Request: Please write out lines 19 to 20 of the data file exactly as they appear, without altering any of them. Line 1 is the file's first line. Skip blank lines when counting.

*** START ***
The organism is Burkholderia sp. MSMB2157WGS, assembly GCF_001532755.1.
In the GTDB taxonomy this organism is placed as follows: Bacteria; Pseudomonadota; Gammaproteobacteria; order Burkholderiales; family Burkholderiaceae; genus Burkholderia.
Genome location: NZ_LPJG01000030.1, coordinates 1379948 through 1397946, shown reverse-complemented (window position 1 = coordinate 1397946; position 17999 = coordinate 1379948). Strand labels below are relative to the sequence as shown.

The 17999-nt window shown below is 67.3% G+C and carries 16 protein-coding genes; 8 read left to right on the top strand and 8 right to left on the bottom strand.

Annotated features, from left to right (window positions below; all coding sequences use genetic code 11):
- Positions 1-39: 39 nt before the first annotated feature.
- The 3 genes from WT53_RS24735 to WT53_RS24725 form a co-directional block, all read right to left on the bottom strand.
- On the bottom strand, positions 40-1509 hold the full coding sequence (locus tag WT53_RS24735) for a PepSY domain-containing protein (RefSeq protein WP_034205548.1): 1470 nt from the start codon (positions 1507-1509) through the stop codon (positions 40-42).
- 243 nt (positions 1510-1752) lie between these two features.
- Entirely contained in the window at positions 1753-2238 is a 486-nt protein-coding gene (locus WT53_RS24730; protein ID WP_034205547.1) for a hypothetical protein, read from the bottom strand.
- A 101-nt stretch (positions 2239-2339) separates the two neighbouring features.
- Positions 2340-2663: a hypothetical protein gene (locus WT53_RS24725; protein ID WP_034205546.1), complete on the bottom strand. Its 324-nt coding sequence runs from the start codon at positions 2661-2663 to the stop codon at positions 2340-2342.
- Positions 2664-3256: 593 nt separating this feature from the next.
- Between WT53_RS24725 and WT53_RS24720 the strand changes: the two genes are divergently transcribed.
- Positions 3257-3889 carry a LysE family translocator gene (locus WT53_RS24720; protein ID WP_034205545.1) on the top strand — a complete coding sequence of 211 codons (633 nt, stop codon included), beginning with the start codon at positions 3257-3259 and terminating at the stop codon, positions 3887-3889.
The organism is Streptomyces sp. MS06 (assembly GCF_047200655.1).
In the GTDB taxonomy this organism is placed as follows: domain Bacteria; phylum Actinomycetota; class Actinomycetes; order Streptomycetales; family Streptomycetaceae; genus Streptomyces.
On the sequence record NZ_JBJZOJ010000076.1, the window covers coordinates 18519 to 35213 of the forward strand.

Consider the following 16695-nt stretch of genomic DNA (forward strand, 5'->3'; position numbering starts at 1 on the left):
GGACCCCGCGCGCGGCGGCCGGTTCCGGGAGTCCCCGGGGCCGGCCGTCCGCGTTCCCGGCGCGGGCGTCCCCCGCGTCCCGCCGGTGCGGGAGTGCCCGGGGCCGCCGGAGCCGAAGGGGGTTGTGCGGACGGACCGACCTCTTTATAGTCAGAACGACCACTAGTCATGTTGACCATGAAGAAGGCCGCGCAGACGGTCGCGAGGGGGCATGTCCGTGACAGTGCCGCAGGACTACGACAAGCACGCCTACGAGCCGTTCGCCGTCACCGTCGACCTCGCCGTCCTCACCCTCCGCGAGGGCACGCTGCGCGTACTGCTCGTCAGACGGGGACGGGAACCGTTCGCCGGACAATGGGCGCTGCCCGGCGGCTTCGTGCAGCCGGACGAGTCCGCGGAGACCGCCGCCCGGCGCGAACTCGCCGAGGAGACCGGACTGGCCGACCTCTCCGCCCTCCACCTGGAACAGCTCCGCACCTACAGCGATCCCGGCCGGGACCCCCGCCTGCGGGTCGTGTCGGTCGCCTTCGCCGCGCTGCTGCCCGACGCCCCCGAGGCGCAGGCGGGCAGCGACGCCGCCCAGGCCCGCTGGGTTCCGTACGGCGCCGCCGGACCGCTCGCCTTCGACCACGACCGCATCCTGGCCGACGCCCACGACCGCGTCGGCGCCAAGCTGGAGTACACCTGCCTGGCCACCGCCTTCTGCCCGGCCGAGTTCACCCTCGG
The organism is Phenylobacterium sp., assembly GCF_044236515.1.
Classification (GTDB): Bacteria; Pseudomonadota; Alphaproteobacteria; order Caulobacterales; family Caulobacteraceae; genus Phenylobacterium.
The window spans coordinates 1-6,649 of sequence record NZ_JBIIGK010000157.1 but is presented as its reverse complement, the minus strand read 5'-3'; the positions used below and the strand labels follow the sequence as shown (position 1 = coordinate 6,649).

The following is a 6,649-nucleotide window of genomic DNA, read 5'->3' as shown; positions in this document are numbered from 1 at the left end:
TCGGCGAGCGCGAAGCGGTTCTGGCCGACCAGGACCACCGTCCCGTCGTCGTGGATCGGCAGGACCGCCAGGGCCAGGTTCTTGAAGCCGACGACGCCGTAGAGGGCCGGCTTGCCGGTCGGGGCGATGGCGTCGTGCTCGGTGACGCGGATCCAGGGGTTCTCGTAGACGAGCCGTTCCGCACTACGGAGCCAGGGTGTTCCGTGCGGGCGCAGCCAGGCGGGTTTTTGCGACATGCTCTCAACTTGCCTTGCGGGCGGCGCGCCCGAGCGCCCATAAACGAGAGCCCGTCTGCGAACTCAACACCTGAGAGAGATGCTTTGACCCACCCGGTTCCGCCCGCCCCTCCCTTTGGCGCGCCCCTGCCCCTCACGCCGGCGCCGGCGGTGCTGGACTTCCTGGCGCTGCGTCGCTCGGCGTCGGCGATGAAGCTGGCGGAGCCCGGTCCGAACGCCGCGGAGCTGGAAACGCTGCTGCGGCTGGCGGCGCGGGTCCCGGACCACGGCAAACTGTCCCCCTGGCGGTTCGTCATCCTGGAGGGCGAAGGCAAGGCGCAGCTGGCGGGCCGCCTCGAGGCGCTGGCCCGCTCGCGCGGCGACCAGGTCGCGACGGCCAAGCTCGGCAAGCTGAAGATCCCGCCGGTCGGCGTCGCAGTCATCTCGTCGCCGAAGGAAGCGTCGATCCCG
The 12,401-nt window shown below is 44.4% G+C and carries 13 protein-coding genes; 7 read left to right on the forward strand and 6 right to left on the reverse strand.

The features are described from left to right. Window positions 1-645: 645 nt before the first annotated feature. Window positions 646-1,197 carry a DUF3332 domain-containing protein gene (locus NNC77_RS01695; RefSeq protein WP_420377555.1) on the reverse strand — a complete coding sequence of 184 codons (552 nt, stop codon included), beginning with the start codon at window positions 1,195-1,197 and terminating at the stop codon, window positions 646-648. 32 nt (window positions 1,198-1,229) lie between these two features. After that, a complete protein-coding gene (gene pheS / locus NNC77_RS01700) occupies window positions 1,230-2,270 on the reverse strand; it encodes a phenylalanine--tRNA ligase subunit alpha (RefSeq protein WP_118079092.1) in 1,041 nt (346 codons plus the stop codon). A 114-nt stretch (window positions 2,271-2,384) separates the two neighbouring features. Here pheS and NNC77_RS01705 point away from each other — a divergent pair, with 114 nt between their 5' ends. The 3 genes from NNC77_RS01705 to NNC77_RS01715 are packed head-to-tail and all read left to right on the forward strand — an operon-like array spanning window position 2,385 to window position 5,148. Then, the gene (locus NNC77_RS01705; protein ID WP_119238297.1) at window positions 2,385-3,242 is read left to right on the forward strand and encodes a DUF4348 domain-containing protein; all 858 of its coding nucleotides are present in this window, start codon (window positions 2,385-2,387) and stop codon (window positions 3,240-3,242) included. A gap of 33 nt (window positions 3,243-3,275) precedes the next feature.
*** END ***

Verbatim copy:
Consider the following 16695-nt stretch of genomic DNA (forward strand, 5'->3'; position numbering starts at 1 on the left):
GGACCCCGCGCGCGGCGGCCGGTTCCGGGAGTCCCCGGGGCCGGCCGTCCGCGTTCCCGGCGCGGGCGTCCCCCGCGTCCCGCCGGTGCGGGAGTGCCCGGGGCCGCCGGAGCCGAAGGGGGTTGTGCGGACGGACCGACCTCTTTATAGTCAGAACGACCACTAGTCATGTTGACCATGAAGAAGGCCGCGCAGACGGTCGCGAGGGGGCATGTCCGTGACAGTGCCGCAGGACTACGACAAGCACGCCTACGAGCCGTTCGCCGTCACCGTCGACCTCGCCGTCCTCACCCTCCGCGAGGGCACGCTGCGCGTACTGCTCGTCAGACGGGGACGGGAACCGTTCGCCGGACAATGGGCGCTGCCCGGCGGCTTCGTGCAGCCGGACGAGTCCGCGGAGACCGCCGCCCGGCGCGAACTCGCCGAGGAGACCGGACTGGCCGACCTCTCCGCCCTCCACCTGGAACAGCTCCGCACCTACAGCGATCCCGGCCGGGACCCCCGCCTGCGGGTCGTGTCGGTCGCCTTCGCCGCGCTGCTGCCCGACGCCCCCGAGGCGCAGGCGGGCAGCGACGCCGCCCAGGCCCGCTGGGTTCCGTACGGCGCCGCCGGACCGCTCGCCTTCGACCACGACCGCATCCTGGCCGACGCCCACGACCGCGTCGGCGCCAAGCTGGAGTACACCTGCCTGGCCACCGCCTTCTGCCCGGCCGAGTTCACCCTCGG